• Stacy Mann

    Totally agree Laura. The way in which we speak as practitioners has a direct impact on the child, I am constantly informing practitioners that they are ‘golden nuggets’ in the children’s lives and that comes with responsibility. As adults we know what changes our disposition and in turn, know how to channel that energy to calm ourselves but even then there are times when we can ‘explode’ with emotion. Acknowledging the children’s feelings and allowing them to express their feelings is so important, I feel. I also think that the way in which that is done is paramount, ensuring that they understand that its a feeling/emotion, its not what you are!

  • Tracy Seed

    Mostly it’s all about recognising children’s needs.. feelings just flag that a need is either being met or it isn’t.. When we adopt needs based practice we are making progress:)

  • Mike Ollerton

    I have enjoyed reading your blog Laura as well as the ensuing comments. For me, where I spent most of my life in secondary mathematics classrooms I see important connections. Margaret Donaldson in “Children’s Lives” writes about the frailties of using star charts and the like as ways of giving extrinsic rewards to children by contrast the power of intrinsic ‘rewards’. I believe this is all part of the melange of supporting children’s development. I also believe what works well in EYFS classrooms is the same in any classroom through to degree and postgraduate. Thank you

  • Andrew Clifford

    Hi Everyone

    Have to concur with all the comments here – it’s not about ‘managing’ we need educators/practitioners to develop a deep understanding of each child’s needs and see their behaviour in the context of their learning/development. ‘Management’ infers ‘control’ and sets off on the wrong foot!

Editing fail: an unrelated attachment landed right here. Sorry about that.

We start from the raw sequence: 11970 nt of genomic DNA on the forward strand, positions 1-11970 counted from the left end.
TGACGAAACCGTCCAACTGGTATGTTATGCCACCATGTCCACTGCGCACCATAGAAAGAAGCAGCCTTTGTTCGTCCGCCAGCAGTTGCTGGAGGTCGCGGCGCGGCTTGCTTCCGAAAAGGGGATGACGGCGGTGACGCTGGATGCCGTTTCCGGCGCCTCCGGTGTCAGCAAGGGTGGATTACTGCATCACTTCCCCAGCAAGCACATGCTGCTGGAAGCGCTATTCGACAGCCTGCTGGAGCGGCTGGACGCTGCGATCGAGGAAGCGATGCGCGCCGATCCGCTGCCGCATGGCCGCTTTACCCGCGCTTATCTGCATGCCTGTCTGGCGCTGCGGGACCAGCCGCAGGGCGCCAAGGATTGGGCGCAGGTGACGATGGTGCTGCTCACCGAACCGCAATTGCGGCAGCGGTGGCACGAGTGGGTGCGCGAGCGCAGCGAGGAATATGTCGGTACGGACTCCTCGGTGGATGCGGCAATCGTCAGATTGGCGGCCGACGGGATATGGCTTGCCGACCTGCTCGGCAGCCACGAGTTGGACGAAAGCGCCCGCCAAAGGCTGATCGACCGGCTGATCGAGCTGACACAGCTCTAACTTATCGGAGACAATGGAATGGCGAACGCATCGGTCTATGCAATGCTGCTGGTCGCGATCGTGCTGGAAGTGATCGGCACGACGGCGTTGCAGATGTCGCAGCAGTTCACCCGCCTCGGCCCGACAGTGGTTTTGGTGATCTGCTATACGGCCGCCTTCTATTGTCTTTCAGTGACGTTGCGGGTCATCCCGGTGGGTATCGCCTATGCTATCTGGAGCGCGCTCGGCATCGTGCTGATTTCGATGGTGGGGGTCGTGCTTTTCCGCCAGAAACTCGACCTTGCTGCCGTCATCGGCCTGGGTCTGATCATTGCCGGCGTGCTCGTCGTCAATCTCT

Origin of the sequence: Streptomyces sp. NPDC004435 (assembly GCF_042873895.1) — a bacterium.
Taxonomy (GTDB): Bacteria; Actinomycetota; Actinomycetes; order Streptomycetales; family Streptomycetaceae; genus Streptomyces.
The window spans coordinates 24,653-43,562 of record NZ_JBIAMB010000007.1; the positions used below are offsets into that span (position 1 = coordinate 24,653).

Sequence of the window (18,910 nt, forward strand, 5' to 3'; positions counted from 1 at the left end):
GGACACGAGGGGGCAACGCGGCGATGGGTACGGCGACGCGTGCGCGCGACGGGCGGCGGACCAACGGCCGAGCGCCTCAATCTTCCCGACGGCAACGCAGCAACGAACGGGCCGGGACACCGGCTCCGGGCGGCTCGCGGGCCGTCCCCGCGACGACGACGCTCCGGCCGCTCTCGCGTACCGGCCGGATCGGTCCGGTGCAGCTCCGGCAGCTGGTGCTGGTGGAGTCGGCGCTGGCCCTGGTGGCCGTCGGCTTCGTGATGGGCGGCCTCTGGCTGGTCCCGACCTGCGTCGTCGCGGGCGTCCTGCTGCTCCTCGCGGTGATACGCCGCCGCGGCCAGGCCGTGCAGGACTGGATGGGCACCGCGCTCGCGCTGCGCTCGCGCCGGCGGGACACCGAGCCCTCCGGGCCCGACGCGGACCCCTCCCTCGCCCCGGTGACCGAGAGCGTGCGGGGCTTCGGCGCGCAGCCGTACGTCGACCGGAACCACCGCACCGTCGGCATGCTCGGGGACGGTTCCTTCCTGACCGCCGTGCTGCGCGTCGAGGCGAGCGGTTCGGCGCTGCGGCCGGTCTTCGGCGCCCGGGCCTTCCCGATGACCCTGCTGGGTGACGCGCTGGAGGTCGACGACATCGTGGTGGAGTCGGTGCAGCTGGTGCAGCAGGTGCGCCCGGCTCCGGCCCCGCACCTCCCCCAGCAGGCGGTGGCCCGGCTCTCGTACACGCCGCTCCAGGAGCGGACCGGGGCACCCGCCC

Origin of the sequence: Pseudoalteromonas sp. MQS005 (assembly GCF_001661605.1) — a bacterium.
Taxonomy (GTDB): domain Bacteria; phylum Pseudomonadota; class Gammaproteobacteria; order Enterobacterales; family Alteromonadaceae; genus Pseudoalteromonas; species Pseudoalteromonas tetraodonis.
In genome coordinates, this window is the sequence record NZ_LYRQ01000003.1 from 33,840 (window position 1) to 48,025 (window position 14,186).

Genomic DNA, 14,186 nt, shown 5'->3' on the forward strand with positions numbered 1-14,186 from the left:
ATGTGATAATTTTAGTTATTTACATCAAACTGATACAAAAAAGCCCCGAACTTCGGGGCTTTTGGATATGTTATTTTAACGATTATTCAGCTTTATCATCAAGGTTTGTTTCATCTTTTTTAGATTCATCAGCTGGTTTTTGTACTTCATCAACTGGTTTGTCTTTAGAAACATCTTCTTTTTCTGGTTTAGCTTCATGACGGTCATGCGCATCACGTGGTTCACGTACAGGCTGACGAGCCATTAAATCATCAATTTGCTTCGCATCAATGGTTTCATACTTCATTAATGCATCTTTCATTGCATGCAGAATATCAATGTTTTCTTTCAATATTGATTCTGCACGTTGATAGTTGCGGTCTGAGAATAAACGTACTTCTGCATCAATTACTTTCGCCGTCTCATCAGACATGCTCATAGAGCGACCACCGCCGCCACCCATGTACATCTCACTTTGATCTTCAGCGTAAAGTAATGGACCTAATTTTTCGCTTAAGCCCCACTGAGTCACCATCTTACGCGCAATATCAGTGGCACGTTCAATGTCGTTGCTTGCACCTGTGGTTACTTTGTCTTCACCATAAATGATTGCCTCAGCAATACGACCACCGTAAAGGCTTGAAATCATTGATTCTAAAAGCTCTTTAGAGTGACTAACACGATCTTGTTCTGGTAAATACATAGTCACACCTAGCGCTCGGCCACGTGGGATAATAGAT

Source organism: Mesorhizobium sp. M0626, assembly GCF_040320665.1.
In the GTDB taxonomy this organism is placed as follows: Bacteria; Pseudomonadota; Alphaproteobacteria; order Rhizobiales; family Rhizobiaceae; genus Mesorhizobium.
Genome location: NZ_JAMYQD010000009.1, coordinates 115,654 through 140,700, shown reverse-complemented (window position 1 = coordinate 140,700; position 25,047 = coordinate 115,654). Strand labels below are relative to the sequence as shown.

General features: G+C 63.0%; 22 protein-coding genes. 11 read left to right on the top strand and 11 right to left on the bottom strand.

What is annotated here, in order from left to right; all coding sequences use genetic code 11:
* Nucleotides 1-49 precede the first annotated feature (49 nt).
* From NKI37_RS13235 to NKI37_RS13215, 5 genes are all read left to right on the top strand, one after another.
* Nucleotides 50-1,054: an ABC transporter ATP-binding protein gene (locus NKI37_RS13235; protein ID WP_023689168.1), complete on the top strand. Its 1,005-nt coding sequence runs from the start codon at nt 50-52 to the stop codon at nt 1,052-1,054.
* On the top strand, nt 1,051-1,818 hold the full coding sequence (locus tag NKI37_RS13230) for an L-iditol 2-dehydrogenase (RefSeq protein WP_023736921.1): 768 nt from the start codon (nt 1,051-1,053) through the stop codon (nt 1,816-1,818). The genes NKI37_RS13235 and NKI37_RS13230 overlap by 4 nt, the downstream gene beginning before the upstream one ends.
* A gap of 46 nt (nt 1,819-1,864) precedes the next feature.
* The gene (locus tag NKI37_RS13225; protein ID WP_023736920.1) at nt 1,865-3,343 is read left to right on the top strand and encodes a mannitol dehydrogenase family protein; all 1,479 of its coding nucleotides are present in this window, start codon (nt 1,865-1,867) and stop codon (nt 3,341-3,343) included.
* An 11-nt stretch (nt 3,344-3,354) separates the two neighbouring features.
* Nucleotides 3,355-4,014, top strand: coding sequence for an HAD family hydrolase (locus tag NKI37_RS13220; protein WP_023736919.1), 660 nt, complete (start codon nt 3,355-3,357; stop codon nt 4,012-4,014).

• rennie hilton

    so a child hitting, spitting or kicking is acceptable? a child being completely defiant is acceptable? it rubs off on the other children, so what is the harm in teaching children right from wrong with a fun, fair focus at the end of the tunnel?

    • Laura Henry

      Hi Rennie, thank you for your comment.

      Where specifically, in the blog is it stated that this behaviour is acceptable?

      With self-regulation children are able to have an understanding of what is right and wrong, with the help of skilled educator.

      What we know about Neuroscience, Trauma and attachment research, informs our approach in how we support children with their behaviour.

      The research and evidence from Dr. Stuart Shanker, Dr Suzanne Zeedyk, Jane Evans and Dr Alfie Khon, et al, is an excellent starting point for reflections on how we view children’s behaviour.

  • Nikkie Amen

    Hi laura thanks for this post but i am struggling at the moment with some behaviours of children in the early years department at the moment. why is this?